“O horror, horror, horror!
Tongue nor heart cannot conceive nor name thee!”
Tis true indeed – a Tom Baker story is in my bottom 100! But then we need not be surprised – with seven seasons under his belt it was inevitable that the curly haired long scarved one would have one or two episodes that were somewhat less impressive. What then has the Creature from the Pit done to deserve this accolade?
Well for one thing the story isn’t bad, but isn’t particularly good either. It suffers from being so unmemorable that one is left unenthused. Some later Baker stories are quite poor in terms of story, but they at least make an effort – The Armageddon Factor is generally a somewhat weak story, but it is painted in such a grand scheme that you almost forgive the lacklustre plotline. Of course, the story title is the big giveaway, being more in the nature of a “My-First-Monster-Book-For-Kids” – the titular Creature indeed living in a pit, and not being hugely scary.
And then of course we get to the performances. David Brierley does his best as the voice of K9, but he’s just not John Leeson. This was the first recorded appearance of Lalla Ward as the regenerated Romana (her debut story would in fact be Destiny of the Daleks) and it shows – unlike the more playful Romana who appeared previously in Destiny of the Daleks and City of Death, the Romana portrayed in this story is more akin to how Mary Tamm played the role – cold and aloof and commanding. Compared to how Ward more naturally played the role, it jarrs and does not sit easily.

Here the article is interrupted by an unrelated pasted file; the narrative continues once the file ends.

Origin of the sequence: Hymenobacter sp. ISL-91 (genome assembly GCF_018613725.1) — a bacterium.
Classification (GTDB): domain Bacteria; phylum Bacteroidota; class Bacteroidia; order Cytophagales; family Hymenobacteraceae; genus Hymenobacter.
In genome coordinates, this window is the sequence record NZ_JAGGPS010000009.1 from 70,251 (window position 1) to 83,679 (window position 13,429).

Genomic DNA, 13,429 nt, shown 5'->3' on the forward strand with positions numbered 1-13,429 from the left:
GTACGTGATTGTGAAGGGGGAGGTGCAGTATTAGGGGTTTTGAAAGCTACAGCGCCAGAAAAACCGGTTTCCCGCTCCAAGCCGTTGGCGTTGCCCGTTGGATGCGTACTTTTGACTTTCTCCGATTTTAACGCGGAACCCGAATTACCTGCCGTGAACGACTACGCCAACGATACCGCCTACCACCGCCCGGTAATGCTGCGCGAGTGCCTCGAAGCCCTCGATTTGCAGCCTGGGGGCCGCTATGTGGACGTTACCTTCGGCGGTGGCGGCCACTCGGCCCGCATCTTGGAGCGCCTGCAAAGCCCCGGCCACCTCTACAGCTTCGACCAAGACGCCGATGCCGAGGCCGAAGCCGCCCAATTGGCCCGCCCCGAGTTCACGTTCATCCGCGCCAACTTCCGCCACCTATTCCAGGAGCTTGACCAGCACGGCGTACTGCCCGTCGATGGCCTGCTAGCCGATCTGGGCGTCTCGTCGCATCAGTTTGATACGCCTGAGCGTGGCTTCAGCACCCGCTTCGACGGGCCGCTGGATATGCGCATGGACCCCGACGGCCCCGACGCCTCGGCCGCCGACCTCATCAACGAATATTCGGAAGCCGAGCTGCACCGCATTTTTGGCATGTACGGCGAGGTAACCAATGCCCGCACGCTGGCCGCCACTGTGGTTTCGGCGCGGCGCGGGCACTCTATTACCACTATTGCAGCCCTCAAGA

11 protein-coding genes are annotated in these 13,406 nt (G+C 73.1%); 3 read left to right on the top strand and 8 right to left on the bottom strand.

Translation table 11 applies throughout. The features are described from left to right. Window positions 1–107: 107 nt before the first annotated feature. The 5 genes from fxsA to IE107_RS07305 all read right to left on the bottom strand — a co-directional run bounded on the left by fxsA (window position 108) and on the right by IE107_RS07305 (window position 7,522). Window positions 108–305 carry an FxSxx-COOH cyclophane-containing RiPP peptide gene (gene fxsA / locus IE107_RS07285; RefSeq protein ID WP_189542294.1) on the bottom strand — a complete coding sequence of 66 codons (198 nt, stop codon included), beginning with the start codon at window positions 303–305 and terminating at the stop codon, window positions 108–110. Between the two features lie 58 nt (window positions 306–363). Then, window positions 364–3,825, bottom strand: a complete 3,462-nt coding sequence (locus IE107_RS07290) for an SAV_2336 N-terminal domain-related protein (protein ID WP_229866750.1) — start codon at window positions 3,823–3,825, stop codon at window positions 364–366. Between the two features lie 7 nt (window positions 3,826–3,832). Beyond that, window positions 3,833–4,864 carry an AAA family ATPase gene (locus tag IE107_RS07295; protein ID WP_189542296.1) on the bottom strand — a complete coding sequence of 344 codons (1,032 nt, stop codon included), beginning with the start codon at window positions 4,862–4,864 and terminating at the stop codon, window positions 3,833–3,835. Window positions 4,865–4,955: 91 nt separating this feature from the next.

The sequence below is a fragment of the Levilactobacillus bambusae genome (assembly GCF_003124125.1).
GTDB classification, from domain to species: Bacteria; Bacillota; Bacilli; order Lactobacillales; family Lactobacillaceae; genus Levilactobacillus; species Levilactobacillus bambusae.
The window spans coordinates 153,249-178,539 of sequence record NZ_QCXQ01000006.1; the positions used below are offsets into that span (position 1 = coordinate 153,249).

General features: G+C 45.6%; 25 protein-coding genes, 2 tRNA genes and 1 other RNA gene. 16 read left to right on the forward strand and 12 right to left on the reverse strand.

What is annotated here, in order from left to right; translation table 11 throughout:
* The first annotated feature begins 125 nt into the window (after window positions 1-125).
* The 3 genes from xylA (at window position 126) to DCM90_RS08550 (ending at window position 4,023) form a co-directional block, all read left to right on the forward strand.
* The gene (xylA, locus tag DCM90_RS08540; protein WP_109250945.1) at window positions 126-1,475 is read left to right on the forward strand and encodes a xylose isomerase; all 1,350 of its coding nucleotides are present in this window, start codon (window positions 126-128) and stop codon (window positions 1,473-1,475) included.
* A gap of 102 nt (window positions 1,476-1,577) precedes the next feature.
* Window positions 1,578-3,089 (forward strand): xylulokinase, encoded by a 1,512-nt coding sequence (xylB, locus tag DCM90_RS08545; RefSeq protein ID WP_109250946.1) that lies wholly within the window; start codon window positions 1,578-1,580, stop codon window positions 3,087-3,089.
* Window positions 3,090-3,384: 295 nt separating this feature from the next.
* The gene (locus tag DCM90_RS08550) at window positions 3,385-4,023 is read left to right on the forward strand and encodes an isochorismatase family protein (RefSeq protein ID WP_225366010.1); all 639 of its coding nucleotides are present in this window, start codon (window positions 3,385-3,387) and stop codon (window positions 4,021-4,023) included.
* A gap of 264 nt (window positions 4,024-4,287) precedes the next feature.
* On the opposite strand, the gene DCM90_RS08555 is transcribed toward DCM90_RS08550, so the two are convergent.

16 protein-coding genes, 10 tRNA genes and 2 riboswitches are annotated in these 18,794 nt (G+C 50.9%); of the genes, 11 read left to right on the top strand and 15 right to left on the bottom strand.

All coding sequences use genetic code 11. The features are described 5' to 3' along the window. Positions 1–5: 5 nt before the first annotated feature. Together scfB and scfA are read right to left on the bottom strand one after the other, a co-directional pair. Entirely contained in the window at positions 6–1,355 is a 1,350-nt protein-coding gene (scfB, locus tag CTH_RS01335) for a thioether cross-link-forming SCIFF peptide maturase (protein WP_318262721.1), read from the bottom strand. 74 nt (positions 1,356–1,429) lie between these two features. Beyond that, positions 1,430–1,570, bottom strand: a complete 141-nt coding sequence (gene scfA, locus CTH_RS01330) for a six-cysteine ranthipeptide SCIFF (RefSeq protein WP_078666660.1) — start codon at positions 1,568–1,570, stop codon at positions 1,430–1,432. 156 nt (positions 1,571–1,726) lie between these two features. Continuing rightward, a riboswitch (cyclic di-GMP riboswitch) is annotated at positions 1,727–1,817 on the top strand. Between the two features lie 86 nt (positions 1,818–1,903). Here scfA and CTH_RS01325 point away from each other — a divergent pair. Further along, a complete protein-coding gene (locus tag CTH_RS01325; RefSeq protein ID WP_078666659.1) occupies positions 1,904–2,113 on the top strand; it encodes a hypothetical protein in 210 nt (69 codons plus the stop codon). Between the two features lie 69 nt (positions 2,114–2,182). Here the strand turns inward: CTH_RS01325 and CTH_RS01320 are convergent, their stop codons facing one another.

Baker for his part had not yet completely lost interest in being the Doctor – unlike Season 18 where it was evident his mind was elsewhere. But nor does he command everything that goes before him as before – which implies that by this point he’s not lost interest, but certainly on his way to losing it. This episode is striking – as I said earlier, for the lack of spark that marks out a good Baker story. Perhaps it is because he hadn’t quite worked out the chemistry between himself and Ward (despite the fact Ward had been hired precisely because she and Baker got on well together) – perhaps it is due to the weakness of the story. Perhaps it is due to the astonishing overacting by the villain of the piece – it does need to be seen to be believed!
But on the whole, The Creature from the Pit absolutely delivers the very little it promises. It won’t leave you wowed, but it won’t have left much of an indelible mark either. Of all the stories script edited by Douglas Adams, it is the one that leaves you most disappointed.